The hubbub over the film, which stars Matthew McConaughey, is a mixed blessing. Yes, it gives her one more reason to talk about the origins of the camp. But it also forces her to retreat mentally 36 years to the evening her college sweetheart died.

Her 1990 book "Halftime" tells the story of that love and its tragic ending. In one passage she describes the rawness of her emotions after learning of the crash: "A tingling, empty feeling rushed through my body, and the tears didn't help to ease the pain. I knew Al was gone; that I would never see him smiling and happy again, or feel the touch of his lips or hands. He would never be a head coach or grow old. He would never see his children grow up into men, or bounce their children upon his knees . . . ."

That last sentence pretty much tells the hope for Grandma's Camp.

Carelli-Gilbert — who lives in the Cannon County community Auburntown with a house full of animals — says the camp is one more step in a life that has traveled "from tragedy to triumph."

"It wasn't until year 2000 that I came to terms with my grief," the twice-divorced widow says. Her second marriage lasted 18 years and produced another child. They adopted a fourth. Her third marriage failed after seven years.

"I was in denial for many, many years," she says. "I made good decisions and not-so-good decisions."

Her grandchildren helped her make the decision to pursue a camp. "I was taking two of my grandchildren, Skye and Seth, on a hike. Skye says to me, 'Grandma, what does a hike look like?' "

"I realized what an influence I had on my grandchildren," Carelli-Gilbert says.

And she wanted to share that epiphany by creating an environment where grandparents could bounce grandchildren on their knees, tell stories around the campfire, hike, carve, ride horses and bond. "The idea is to help children develop their values," she says.

Carelli-Gilbert, 63, hopes other camps will spring up around the country. "If it wasn't for Al dying, this never would have happened. His death wasn't for nothing." •



Marti Carelli-Gilbert of Cannon County enjoys spending time with her grandchildren. Here she poses with three of them, from left, siblings Savannah, 9, Seth, 12, and Skye Carelli, 13. The three are also grandchildren of late Marshall University offensive line coach Al Carelli. The fact that he never got to see his grandchildren inspires his widow to push for Grandma's Camp. (PHOTOS BY ALAN POIZNER/FOR THE TENNESSEAN)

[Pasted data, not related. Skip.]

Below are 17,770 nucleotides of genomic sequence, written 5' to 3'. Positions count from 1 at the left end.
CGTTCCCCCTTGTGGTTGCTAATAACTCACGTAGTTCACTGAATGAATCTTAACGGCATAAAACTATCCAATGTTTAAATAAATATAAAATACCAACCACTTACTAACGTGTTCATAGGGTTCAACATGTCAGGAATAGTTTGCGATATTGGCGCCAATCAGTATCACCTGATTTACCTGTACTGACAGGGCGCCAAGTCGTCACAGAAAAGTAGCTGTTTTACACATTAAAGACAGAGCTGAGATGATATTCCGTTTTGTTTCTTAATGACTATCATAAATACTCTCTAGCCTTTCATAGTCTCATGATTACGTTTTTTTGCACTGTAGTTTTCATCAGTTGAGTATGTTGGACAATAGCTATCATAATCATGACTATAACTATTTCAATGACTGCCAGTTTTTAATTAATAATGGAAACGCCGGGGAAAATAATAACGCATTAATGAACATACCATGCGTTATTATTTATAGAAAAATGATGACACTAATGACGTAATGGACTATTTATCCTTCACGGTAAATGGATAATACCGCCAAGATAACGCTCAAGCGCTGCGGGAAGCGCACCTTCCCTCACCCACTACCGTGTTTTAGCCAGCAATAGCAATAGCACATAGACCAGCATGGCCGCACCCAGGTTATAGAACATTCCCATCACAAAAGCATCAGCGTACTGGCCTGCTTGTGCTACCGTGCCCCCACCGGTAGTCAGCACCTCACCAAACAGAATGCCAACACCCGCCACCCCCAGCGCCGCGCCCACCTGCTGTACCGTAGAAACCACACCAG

Marshall University offensive line coach Al Carelli, with headset, and head coach Rick Tolley are on the sidelines in 1970. Marti Carelli-Gilbert isn't sure, but she believes this to be the last home game for the Marshall team that died in the airplane crash.


Totem pole rules Grandma's Camp

The totem pole is the heartbeat of the camp. Each symbol on the totem pole represents a learning block for the day at camp. For example, there's a watchman that represents the first responders who will visit camp one day to teach the children and adults to trust and respect the professionals who save lives. Other icons represent such things as building memories, survival and family values.

The camp is planned as an ADA-compliant, nonprofit venture, and organizers will offer a sliding-scale fee to "make sure no one is left out," according to founder Marti Carelli-Gilbert.

The property will be utilized during the summer by the camp itself, which will be offered in one-week installments, but plans are to make it available to nonprofits for retreats and other programs in the off-season.

For information, contact Carelli-Gilbert at 615-631-6268 or visit www.Grandmas Carelli-Gilbert's book "Halftime," which tells of her love for Al Carelli and dealing with her grief after he died in the Marshall airplane tragedy, can be ordered for $10 plus $2.50 for shipping by using a form available on the "inspiration" page of that Web site. Proceeds go to Grandma's Camp.


Related:  ..........November 14, 1970......Remembered      Link to Grandma's Camp